Peer advisors join Celia Norcross, director of student development and engagement (center), in showing off the 2020 First Year Experience T-shirts. From left are Stephanie Collins '18, Nikki LoGiudice '17, Travis Rice '17 and Jared Freeman '18.
It’s All Here: First Year Experience
Find more information about the First Year Experience, including a full schedule and information about Convocation, here.
New students will jump into the MCLA experience this fall with a variety of activities that not only will immerse them in college, but help them discover what life and learning at MCLA are all about.
The First Year Experience (FYE) embraces a wide variety of activities, including a number of events that have become traditions at MCLA.
The 22nd hike up Mt. Greylock – Massachusetts’ highest peak – is an event that the entire campus and much of the greater community looks forward to each year. Scheduled for Sunday, Sept. 18, it illustrates the heights students can reach during their time at MCLA.
At the top, they’ll enjoy breath-taking views from the summit, which just happens to be the setting for Harry Potter author J.K. Rowling’s latest story, The Ilvermorny School of Witchcraft and Wizardry.
Over the summer, freshman read author Sherry Turkle’s Reclaiming Conversation: The Power of Talk in a Digital Age. On Thursday, Sept. 29, they’ll join a Community Reading Book Panel Discussion.
According to Dr. Zack Finch, an FYE program organizer and assistant professor of English/communications, the book speaks directly to fundamental components of the liberal arts experience – the essential role of conversation, the importance of empathy, and the significance of solitary reflection for dynamic interpersonal and public dialogue.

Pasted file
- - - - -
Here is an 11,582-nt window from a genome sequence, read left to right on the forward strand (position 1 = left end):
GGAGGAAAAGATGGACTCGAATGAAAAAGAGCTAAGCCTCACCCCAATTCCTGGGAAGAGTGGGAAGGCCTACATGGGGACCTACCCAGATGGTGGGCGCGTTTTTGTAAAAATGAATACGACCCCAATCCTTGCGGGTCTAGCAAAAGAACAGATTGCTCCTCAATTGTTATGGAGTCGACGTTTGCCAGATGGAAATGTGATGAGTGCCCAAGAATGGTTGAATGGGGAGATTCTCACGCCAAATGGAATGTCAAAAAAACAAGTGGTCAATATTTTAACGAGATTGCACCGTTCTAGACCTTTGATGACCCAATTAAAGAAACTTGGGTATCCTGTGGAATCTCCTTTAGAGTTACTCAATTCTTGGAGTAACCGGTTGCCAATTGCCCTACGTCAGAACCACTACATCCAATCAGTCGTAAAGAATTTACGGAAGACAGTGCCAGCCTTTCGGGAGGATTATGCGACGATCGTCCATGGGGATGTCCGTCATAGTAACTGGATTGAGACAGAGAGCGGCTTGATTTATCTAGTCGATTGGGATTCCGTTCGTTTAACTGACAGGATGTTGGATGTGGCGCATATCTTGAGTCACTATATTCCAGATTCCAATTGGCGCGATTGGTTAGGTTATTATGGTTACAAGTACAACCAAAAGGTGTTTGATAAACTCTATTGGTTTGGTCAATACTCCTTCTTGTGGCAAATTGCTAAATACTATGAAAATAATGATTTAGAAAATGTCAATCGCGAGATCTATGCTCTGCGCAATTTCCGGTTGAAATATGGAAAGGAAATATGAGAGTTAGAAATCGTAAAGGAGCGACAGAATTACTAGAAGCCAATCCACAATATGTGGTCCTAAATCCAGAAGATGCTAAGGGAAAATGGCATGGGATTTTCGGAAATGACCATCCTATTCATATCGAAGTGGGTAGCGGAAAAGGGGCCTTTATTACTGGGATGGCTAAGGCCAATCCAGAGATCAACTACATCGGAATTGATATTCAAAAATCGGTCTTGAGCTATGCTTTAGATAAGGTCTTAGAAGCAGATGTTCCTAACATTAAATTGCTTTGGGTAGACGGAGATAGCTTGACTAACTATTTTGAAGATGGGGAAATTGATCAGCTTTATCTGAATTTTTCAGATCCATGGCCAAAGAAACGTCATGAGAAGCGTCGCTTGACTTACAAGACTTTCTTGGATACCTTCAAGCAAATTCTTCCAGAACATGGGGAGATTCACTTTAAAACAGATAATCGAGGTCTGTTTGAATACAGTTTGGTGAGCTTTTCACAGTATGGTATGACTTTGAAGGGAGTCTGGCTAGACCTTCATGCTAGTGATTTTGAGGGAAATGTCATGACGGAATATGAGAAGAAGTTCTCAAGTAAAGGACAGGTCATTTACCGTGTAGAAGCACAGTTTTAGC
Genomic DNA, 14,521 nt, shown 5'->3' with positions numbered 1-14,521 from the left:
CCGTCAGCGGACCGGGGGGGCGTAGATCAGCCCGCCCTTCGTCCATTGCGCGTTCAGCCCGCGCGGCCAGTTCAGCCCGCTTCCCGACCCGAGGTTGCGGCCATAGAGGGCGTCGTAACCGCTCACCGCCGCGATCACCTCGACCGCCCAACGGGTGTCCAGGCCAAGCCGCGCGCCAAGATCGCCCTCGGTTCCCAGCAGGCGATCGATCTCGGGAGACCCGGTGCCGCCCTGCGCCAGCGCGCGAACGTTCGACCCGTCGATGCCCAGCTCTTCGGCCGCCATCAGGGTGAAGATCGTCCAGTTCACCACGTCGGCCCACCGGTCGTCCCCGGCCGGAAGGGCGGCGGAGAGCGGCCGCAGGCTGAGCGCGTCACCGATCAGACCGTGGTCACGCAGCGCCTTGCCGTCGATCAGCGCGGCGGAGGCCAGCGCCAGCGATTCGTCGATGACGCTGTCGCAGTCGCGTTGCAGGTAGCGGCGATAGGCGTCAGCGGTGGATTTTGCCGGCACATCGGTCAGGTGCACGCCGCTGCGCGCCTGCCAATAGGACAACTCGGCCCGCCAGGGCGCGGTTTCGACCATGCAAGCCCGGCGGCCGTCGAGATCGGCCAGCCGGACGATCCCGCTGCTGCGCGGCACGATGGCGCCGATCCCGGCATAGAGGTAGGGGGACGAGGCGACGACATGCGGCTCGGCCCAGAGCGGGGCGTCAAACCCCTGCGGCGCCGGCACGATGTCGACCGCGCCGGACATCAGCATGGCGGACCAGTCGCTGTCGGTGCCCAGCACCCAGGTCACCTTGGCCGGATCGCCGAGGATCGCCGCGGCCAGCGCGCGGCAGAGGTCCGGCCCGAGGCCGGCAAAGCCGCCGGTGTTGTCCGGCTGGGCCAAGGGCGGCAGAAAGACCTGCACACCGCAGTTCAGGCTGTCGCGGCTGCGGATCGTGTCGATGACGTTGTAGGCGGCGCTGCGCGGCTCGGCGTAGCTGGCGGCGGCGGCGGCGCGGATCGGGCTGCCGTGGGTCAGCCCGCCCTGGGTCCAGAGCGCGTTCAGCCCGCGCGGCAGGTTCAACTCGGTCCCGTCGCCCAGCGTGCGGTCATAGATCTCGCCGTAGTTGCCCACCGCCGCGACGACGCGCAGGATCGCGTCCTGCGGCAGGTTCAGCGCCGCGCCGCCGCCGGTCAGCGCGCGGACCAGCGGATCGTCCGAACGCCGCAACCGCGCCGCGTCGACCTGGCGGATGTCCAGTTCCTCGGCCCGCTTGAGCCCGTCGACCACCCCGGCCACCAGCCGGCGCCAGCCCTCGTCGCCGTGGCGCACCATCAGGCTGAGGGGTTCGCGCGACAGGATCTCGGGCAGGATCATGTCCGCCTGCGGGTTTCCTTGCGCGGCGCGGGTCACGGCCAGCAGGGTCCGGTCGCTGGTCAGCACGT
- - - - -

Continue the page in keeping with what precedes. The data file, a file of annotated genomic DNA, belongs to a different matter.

“Turkle’s research, about the potential challenges raised by the ubiquity of smart phones, is significant because it asks our students to think reflectively and critically about their own daily practices,” Finch said.
FYE also includes the 2016 Speakers Program, which allows students to hear from a wide variety of distinguished speakers about some of the most significant matters of our times.
The Hardman Lecture, the Sixth Annual Michael S. and Kitty Dukakis Public Policy Lecture, and the Elizabeth and Lawrence Vadnais Environmental Issues Lecture all are free and open to the public.
Students will hear from Hardman speaker Abderrahim Foukara, Al Jazeera Satellite Channel’s Washington, D.C., bureau chief, on Thursday, Oct. 13, when he speaks on the “Media Portrayal of Islam.”
Also, ABC and NPR political commentator Cokie Roberts will discuss the 2016 presidential election on Thursday, Nov. 3, in a public policy lecture. Lastly, this fall’s Vadnais Lecture will feature Dr. John Harris, executive director of the Monadnock Institute of Nature, Place and Culture, who will speak on his book, Returning North with the Spring.
New also students take FYE courses, which are designed to assist them with their transition to college as they integrate extracurricular activities within an academic context.
“We want to introduce first-year students to the plethora of exciting intellectual and cultural events happening on campus,” Finch said. “We hope that FYE courses will showcase what liberal arts learning is all about – holistic, interdisciplinary learning that takes place inside and outside of the classroom.”
The Hardman Lecture is made possible through the generosity of the Hardman Family Endowment. The Public Policy Lecture Series is made possible through the generosity of the Ruth Proud Charitable Trust.